The story of the “forgotten war” in Korea

August 22, 2018

In an article for Red Flag, Kim Bullimore recounts the U.S. occupation and partition of Korea, which led to the Korean War in the early 1950s.

OFTEN CALLED the “forgotten war,” the Korean War from 1950 to 1953 holds the dubious honor of being the first armed conflict of the Cold War. It was born out of the division imposed on the Korea peninsula from without — a division that had no legitimacy in the eyes of most Koreans.

Varying estimates put the number of dead, injured and missing at more than 4 million people, including 3.3 million Koreans (approximately 1.3 million in the south and 2 million in the north).

U.S. imperialism had tried forcibly to establish trade agreements with Korea’s Joseon Dynasty through gunboat diplomacy in 1871. But after Japan annexed the Korean peninsula in 1910, successive U.S. governments had shown little interest in the country or the fate of its people.

Not until 1943 did the U.S. express any concern for “the enslavement of the Koreans” by Japan, promising to support Korea becoming a free and independent nation in “due course.” This sudden interest had little to do with helping to facilitate a genuinely independent nation. Instead, the U.S.’s primary concern was to gain control of Japan’s former colonies to expand U.S. imperial outreach in Asia.

U.S. Gen. John Reed Hodge (left) speaks at the founding ceremony of the Republic of Korea
U.S. Gen. John Reed Hodge (left) speaks at the founding ceremony of the Republic of Korea

When troops of the former USSR entered Korea in the last days of the Second World War, one month before U.S. troops, the U.S. proposed the division of the peninsula at the 38th parallel. Ostensibly, this was to oversee the surrender of Japanese forces, with the U.S. and the Soviet Union jointly facilitating Korea’s “decolonization” on either side of this “temporary” border. The selection of the 38th parallel, however, was not arbitrary.

In a 1950 memorandum, published 17 days after the start of the Korean War, future U.S. Secretary of State Dean Rusk explained that it had been chosen to “harmonize the political desire to have U.S. forces receive the surrender [of Japanese troops] as far north as possible and the obvious limitation of the ability of US forces to reach the area.”

In other the words, the 38th parallel was chosen to facilitate U.S. control of as much Korean territory as possible.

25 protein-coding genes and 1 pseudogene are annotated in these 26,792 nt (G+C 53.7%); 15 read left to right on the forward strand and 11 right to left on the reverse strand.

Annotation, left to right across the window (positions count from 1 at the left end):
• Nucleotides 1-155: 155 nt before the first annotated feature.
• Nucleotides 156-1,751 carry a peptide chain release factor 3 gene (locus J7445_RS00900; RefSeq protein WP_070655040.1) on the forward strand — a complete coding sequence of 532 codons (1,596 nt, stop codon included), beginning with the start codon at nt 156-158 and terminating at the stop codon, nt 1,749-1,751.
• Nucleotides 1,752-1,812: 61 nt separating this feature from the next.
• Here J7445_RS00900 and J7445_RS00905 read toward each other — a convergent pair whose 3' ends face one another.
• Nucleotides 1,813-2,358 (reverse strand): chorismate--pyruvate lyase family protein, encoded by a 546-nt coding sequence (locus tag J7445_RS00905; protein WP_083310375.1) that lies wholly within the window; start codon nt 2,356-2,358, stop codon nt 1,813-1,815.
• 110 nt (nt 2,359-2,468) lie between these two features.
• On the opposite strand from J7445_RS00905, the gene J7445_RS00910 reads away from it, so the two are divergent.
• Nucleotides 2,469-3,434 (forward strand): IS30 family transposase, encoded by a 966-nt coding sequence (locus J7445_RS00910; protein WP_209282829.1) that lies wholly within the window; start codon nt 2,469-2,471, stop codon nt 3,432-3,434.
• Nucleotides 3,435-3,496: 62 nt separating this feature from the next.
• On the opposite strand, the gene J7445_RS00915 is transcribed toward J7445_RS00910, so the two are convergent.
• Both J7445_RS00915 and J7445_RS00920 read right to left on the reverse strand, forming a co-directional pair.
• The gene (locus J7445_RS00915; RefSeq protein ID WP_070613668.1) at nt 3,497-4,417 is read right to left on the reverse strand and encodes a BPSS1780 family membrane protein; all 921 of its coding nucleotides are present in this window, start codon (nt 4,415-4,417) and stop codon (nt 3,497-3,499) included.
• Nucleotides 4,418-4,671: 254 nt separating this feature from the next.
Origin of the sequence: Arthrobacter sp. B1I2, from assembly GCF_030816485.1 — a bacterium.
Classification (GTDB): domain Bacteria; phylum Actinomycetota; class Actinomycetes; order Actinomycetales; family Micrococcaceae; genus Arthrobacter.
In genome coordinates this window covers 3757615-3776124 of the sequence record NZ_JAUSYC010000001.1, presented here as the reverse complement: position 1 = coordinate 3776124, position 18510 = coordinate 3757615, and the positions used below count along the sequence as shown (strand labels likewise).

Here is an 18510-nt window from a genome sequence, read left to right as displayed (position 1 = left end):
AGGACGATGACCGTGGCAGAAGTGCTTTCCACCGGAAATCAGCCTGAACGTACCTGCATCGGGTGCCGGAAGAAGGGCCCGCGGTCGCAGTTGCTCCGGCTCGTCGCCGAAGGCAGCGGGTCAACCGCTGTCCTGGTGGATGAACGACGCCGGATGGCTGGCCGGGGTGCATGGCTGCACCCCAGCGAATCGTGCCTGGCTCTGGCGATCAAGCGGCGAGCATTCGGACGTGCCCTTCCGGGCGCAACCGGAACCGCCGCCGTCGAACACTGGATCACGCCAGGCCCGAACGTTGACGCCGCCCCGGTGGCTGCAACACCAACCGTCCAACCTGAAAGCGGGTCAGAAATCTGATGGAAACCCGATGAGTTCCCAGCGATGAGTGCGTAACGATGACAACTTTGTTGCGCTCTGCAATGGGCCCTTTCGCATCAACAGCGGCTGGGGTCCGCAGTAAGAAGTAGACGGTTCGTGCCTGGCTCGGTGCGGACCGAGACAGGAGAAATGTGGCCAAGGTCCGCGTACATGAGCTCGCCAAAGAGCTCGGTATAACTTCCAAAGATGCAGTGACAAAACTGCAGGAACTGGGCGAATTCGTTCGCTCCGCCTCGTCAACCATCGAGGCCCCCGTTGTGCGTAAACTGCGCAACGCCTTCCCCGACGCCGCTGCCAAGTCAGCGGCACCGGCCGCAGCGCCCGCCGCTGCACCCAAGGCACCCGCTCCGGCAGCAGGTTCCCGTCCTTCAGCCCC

THE NEARLY four-year U.S. military occupation of Korea formally began on September 8, 1945, when Gen. John Reed Hodge arrived in the country. Historian James Matray notes that Hodge, like the soldiers under his command, was “arrogant and contemptuous of everything Korean.”

Virulently anti-communist and viewing the U.S.-controlled territory as an “enemy zone,” Hodge established an imperious, autocratic, exploitative and politically repressive military regime. According to Matray, for many Koreans, Hodge and the U.S. Army Military Government in Korea (USAMGIK) had simply replaced the hated Japanese governor general at the top of “a pyramid of suppressive power.”

Two days before Hodge’s arrival, hundreds of Korean independence activists who had fought Japanese colonialism established the Korean People’s Republic (KPR). Among the 55 selected to form a new Korean government were Kim Il-sung and Syngman Rhee, who later became the leaders, respectively, of the divided North and South Korea.

While the left-leaning KPR was not communist, it called for radical reforms. On the same day that Hodge arrived in Korea, the KPR’s newspaper issued a call for “a social revolution as a second liberation,” including the complete emancipation of women, an eight-hour working day and minimum wage, land redistribution, nationalization of major industries and banks, rent control, freedom of speech, assembly and religion, and an end to illiteracy. The KPR also promised to cooperate with the U.S., USSR and other powers.